In March of this year, President Biden released a statement advising businesses to heed a warning regarding potential cyber-attacks. Strains in international relations have raised concerns among Americans as foreign hackers are expected to target the sensitive, valuable information of a wide range of businesses and organizations. Due to the nature of their work, legal professionals are particularly susceptible to costly and dangerous cyber threats.
The most common misconception regarding cybersecurity is thinking any one business or industry is immune. Regardless of size, IT team diligence, revenue and even password practices, hackers are agnostic when it comes to invading a computer system. Their focus is to find opportunity rather than a limited field of targets. And law firms present many opportunities.
It’s difficult to forecast what information a hacker might look for or how they will use it, because often hacks are not limited solely to financial data.
As reported by The Hill, New York law firm Grubman, Shire, Meiselas & Sacks experienced a ransomware attack that exposed the information of several high-profile clients in 2020. The REvil Group, an international cybercriminal organization, demanded a ransom of $42 million. When the firm did not pay, REvil Group posted sensitive client information online. As of this writing, some of that data remains open to the public.
In April of this year, Law.com reported New Jersey’s McCarter & English was the victim of a breach that shut down their remote work systems and employee email access. While the full extent of the April breach is not known, even rumors of a cybersecurity breach can cause irreversible reputational damage to a law firm.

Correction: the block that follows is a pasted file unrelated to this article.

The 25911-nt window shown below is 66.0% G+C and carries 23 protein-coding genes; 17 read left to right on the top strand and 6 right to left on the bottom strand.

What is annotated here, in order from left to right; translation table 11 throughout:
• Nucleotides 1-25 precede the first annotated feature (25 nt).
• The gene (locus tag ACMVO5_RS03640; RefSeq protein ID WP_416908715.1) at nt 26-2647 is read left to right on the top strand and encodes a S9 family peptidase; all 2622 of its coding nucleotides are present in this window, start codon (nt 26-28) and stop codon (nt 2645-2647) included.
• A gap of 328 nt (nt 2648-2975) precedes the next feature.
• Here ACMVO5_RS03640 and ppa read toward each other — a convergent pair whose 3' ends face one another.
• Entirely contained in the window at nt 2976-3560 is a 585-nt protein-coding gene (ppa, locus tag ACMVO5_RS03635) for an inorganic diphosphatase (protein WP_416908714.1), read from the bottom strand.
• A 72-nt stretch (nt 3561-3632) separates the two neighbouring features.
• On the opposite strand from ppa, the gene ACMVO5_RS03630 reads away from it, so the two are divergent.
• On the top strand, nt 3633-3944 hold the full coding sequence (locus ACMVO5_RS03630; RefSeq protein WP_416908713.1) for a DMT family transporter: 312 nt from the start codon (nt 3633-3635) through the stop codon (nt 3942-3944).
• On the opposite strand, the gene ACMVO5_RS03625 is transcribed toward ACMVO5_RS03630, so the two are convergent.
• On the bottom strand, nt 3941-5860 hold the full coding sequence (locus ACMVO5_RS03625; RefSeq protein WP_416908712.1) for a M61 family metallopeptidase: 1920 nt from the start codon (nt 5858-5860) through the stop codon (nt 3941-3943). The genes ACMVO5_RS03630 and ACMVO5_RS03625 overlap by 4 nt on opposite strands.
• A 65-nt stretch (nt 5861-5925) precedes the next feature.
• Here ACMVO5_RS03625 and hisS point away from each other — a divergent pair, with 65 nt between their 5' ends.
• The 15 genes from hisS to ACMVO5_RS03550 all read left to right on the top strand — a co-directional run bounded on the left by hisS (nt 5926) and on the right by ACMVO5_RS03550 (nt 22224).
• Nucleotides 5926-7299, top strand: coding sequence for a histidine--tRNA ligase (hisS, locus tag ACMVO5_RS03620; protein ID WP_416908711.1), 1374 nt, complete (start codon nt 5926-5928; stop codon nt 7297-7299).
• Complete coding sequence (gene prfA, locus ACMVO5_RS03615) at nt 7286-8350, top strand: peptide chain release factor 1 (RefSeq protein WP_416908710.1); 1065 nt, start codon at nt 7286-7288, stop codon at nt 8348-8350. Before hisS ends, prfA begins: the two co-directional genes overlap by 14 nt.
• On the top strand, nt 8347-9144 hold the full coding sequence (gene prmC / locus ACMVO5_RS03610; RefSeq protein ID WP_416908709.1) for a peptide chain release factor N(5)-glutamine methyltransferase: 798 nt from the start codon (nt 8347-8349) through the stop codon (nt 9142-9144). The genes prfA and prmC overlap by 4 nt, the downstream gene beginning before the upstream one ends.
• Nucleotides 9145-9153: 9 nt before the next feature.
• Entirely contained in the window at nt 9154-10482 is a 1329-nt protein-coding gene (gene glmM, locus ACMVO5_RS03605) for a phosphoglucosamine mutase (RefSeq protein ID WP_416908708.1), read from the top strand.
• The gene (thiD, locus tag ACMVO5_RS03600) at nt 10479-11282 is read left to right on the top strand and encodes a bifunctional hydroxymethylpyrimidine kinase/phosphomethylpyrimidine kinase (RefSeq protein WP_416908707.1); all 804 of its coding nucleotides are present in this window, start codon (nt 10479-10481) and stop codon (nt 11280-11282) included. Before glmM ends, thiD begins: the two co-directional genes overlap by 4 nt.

As more law firms fall victim to cyberattacks, the question of how to create a strong cyber defense becomes paramount. Three proactive steps can help mitigate the risk:
- Build an IT defense: A strong IT department may not be the answer to hacker immunity, but it is critical to preventing, not to mention quickly assessing, a cyber-attack. A firm’s IT system should be built on a secure framework specific to the organization’s needs. Outsourced IT consultants can help you get started, but IT needs to be maintained to be effective. Firms should consider investing in their IT department, run tabletop cybersecurity exercises and have a practical plan in place in the event of an attack and make sure everyone in the firm understands how to follow said plan.
- Recruit the masses: Any organization is only as secure as its least trained employee when it comes to preventing cyber threats. Hackers will target anyone, from the receptionist to the managing partner, in an effort to access a law firm’s systems. Every employee should be trained to spot a potential cyberattack and know what to do if they suspect they may have been targeted.
- Keep insurance updated: Cybercriminals are innovating every day. Law firms need to make sure their insurance policies keep pace to meet these new threats. If a firm does not have cyber insurance, policy options should be explored as soon as possible. If a firm does have cyber coverage, the policy should be routinely reviewed at least annually. Regular assessments of the firm’s technology and its vulnerabilities should be part of regular discussion with the firm’s insurance agent or broker to ensure the coverage provided is the coverage needed.
Cybercriminals are the new boogiemen for businesses, including law firms. The best defense is preparation. There is no telling when, how or even if a cyberattack might happen, but with a proper IT defense, trained employees and a plan of action, law firms can protect their businesses, their reputations and their clients.